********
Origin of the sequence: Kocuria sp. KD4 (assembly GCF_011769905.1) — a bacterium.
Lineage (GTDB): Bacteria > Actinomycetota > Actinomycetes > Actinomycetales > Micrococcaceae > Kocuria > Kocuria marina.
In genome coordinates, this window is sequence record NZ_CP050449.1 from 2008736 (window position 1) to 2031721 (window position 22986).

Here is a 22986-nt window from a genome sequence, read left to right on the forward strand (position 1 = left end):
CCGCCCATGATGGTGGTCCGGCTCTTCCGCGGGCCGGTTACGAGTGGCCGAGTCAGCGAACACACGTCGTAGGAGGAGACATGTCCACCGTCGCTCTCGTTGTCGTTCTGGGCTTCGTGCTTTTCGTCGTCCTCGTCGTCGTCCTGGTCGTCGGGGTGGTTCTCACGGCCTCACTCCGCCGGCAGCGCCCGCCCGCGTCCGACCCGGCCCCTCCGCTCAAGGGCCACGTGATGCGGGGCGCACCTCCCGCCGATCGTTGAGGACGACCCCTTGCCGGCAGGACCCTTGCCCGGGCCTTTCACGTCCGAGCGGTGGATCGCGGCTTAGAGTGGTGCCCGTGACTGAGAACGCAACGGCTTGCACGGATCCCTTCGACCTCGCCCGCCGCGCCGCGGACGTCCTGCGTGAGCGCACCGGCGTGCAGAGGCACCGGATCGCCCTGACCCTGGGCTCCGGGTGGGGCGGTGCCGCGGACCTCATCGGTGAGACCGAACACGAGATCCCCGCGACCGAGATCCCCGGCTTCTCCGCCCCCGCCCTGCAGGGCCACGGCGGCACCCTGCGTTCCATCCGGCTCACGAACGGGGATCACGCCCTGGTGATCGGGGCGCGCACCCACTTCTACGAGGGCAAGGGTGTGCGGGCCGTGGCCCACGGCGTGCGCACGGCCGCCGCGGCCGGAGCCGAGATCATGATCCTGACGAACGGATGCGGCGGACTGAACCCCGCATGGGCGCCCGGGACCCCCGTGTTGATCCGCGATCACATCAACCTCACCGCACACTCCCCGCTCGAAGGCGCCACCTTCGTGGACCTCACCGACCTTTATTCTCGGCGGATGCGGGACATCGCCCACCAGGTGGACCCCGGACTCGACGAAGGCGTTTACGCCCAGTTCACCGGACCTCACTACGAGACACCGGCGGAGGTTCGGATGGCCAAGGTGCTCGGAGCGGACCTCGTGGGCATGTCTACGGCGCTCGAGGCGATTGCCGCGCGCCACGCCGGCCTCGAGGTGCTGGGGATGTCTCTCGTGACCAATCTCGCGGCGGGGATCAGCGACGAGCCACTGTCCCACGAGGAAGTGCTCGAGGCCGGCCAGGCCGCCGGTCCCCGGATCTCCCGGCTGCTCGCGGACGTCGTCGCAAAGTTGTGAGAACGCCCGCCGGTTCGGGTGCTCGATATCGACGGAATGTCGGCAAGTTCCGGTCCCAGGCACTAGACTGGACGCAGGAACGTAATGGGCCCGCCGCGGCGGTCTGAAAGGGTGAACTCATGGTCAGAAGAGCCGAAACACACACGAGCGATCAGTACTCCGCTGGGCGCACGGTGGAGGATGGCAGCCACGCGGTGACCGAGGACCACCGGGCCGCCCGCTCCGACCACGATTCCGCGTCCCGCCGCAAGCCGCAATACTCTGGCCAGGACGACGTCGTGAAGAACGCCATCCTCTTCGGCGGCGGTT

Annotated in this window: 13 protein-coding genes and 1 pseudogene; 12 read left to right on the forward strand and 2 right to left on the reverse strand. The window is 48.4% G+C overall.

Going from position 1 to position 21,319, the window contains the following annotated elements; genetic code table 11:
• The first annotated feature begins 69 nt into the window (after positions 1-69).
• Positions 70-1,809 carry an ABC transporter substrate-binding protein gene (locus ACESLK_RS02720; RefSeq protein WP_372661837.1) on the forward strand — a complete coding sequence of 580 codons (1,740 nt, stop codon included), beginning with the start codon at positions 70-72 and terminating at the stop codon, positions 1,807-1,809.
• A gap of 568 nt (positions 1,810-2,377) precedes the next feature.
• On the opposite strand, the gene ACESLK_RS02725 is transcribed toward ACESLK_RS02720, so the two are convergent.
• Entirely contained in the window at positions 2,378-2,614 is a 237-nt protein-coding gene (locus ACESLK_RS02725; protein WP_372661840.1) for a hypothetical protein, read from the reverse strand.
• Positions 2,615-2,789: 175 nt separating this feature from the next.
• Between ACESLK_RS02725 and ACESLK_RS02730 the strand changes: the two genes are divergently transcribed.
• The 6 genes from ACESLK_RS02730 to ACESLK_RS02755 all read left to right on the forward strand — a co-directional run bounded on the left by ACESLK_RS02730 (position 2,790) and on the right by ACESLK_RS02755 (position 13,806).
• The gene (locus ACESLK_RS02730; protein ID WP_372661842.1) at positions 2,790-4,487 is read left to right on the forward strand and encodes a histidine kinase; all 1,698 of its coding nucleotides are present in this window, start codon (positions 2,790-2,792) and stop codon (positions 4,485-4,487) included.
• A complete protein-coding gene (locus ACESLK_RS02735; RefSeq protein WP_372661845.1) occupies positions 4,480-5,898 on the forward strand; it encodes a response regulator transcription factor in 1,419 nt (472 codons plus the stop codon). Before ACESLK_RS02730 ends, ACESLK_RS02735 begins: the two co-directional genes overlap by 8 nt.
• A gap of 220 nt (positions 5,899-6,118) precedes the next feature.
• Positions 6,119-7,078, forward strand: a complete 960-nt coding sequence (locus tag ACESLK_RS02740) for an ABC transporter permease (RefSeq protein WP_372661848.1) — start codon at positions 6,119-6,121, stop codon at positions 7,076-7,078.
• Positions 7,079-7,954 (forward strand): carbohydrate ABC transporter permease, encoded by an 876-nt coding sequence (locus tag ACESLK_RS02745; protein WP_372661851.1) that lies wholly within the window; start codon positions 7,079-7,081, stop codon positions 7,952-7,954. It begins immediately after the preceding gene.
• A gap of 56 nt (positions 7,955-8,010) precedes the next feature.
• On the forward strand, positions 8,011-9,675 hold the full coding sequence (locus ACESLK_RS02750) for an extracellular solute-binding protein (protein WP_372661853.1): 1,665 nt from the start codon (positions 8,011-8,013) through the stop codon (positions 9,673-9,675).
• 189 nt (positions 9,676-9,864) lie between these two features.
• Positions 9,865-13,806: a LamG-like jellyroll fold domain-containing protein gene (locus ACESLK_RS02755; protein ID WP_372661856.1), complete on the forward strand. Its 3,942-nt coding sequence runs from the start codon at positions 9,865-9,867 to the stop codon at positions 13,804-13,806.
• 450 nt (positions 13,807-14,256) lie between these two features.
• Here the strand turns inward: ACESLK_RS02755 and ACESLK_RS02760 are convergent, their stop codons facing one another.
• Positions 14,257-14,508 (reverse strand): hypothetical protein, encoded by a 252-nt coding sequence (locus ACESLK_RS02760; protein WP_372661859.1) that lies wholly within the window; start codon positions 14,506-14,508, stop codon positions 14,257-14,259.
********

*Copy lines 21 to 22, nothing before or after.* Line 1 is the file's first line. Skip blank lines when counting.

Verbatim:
• A gap of 56 nt (positions 7,955-8,010) precedes the next feature.
• On the forward strand, positions 8,011-9,675 hold the full coding sequence (locus ACESLK_RS02750) for an extracellular solute-binding protein (protein WP_372661853.1): 1,665 nt from the start codon (positions 8,011-8,013) through the stop codon (positions 9,673-9,675).